Four Sentences


Some folks think they’re cool, but I’m terrified of sharks. Owen Harding

I’m told I can explore a little fiction in this venue from time to time as long as I don’t make a habit of it. What follows could therefore be described as super-short stories. Unlike our typical weekly efforts, any similarity to actual people living or dead would be wholly unintentional.

Writing is like a muscle. It invariably improves with exercise. When my homeschooled kids were young we would regularly host writing night. The family gathered in the living room with their laptops to craft something literary in a given time period, typically about an hour. Then we read our products aloud, frequently over popcorn. Some were funny, others poignant. A few were just stupid. Regardless, a grand time was had by all.

One of the more popular exercises was four-sentence fiction. The assignment was to craft a series of self-contained narratives using only four sentences. The goal was to create an entire viable world in a single paragraph. The literary discipline minimized verbosity and was a superb intellectual exercise. Here are the fruits of one evening’s labors.

Sometimes you can’t get a real feel for a place without going there.
Such is likely the case with Mars. Daniele Colucci

The sun came up the following morning just as had always been the case. The man lay in bed staring at the ceiling, memories of the previous evening’s announcement playing back and forth like some sentient thing beyond his control. He rolled over onto his right elbow, turned on the light and lifted his alarm clock. There underneath was the lottery ticket, right where he’d left it.

First there was the compressor failure then the fire, and the survival gear had gone down with the plane. It was legitimately miraculous that he had cleared the wreck with his lifejacket and waterproof radio. A sense of relief washed over him like a rejuvenating cataract as he heard the voice of the Coast Guard Petty Officer crackle in his headset. Then as he floated peacefully miles from shore he felt something quiet, dark, and large brush softly against his leg.

Bereft of hope, the empty man dried his eyes with his sleeve, retrieved the handgun from his desk drawer, and wandered onto the street in search of a secluded place to do the deed. The terrified woman stumbled suddenly out of the apartment building next door and fell unexpectedly into his arms, a nasty bruise marring her otherwise perfect cheek. Past her beautiful eyes wide with terror the man saw her assailant burst from the same door, a wicked knife in his hand. Without conscious thought the man stepped around the injured woman, pushed her safely to the side, and drew his pistol.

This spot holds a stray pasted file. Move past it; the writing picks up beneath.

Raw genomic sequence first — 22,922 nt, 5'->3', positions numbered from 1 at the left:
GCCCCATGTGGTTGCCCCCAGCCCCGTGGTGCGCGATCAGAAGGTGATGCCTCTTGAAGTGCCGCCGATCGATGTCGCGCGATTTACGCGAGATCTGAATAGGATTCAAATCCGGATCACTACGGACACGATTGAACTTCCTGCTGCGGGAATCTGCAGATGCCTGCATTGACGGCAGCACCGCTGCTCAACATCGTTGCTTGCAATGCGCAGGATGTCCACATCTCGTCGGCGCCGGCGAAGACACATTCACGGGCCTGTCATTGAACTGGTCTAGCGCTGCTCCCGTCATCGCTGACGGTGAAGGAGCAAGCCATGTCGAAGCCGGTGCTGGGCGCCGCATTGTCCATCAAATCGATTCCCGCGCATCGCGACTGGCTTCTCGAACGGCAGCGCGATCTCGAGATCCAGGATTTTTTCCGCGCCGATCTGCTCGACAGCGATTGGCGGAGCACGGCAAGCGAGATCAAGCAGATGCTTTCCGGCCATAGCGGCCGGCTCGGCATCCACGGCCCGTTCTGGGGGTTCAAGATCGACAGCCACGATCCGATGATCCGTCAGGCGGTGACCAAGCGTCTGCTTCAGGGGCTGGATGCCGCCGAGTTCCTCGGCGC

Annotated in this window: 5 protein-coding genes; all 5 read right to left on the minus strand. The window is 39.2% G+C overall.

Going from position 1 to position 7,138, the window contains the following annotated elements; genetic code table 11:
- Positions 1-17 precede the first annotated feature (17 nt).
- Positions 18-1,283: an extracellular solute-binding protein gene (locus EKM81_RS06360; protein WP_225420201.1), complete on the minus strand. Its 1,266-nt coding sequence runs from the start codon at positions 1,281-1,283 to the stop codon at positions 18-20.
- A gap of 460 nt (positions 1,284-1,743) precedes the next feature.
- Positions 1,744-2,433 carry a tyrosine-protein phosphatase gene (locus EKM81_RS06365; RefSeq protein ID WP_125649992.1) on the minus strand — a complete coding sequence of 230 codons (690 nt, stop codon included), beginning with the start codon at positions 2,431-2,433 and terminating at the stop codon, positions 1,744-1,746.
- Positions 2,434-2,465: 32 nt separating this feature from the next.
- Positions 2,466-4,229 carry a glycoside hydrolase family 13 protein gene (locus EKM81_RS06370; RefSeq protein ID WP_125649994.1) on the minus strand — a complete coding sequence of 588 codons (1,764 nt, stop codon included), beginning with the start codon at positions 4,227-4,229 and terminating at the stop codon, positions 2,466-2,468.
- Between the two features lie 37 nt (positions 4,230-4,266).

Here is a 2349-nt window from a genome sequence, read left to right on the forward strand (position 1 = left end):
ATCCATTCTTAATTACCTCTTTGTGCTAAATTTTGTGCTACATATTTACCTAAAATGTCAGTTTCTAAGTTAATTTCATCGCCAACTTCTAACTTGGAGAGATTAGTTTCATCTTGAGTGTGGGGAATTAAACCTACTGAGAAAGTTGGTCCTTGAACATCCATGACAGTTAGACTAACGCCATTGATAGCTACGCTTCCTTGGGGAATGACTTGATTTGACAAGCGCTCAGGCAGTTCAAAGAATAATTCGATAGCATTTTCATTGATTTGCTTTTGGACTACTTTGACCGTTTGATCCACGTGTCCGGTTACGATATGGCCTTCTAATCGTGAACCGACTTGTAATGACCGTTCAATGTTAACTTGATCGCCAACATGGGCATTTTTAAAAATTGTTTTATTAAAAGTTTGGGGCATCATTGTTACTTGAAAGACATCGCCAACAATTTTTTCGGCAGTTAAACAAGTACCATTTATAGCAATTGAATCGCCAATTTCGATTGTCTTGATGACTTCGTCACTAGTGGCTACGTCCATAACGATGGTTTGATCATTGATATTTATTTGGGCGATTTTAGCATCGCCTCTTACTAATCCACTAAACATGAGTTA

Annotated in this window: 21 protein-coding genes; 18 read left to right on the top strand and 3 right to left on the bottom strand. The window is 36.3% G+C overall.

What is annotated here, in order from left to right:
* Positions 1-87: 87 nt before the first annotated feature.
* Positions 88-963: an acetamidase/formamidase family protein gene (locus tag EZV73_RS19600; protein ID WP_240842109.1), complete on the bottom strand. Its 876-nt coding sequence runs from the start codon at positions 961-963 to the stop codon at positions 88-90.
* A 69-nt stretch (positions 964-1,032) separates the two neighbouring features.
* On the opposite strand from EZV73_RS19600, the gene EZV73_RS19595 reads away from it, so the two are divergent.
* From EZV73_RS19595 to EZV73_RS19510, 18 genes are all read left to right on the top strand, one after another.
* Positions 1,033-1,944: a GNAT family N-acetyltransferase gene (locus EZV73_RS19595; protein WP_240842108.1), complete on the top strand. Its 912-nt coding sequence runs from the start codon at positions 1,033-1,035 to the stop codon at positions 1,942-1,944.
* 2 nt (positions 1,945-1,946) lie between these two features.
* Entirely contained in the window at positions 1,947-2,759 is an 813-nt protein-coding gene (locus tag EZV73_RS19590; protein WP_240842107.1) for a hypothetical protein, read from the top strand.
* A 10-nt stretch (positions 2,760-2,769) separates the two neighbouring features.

For some, success was a Wall Street boardroom, for others perhaps simply a beer. For this man success was far more complicated. He let his mouse slide of its own accord down the list of names until it fell upon one at random. Jotting the address down on a Post-It note he checked his pocket for his car keys, hefted the bag with the shower curtains and duct tape, and headed for the door.

The words he had rehearsed so many times turned furiously in his head. Red-tinted sunshine cascaded through the hatch as he placed one booted foot atop the first rung of the Mars lander’s crew ladder. His heart pounded and his mouth went dry with the suffocating gravitas of the moment. Then, out of the corner of his eye, he caught movement in the sand.

Light, dark, light, dark, light, dark…repeat as necessary. Squirrels rock. Woodpeckers not so much. Tree life.

Momentous things happen in this building. Srikanta

The kid typically eschewed socks. The natural evolution of capitalism had driven most textile jobs to undeveloped countries with cheap labor and jungles. Tearing into the Amazon parcel he hefted his new sneakers, admiring them from several angles. As he thrust his bare toes into the darkness, there lurked within dozens of multifaceted eyes now both terrified and angry.

The cruiser’s tractor beam captured the derelict Voyager deep space probe and moved it into the shuttle bay. The ship’s captain smiled thinly as he perused the messages of peace decoded from the laser disk stored inside the probe.

“Commander, we have analyzed the probe’s trajectory and extrapolated its origin,” his navigator announced.

Running his bifurcated tongue across rows of tiny sharp teeth the hulking alien reptile hissed, “Excellent, ready the legions.”

The door to the Oval Office opened authoritatively and four armed men in combat gear stepped inside. “Madame President, you need to come with us,” the team leader said flatly. As she left the room the President passed another large man in fatigues, his gray hair shaved close, four black stars on his blouse. As the defeated woman disappeared down the hall, the professional soldier settled into the heavy leather chair behind the Resolute desk and turned to an aide, “Schedule the press conference for half an hour.”

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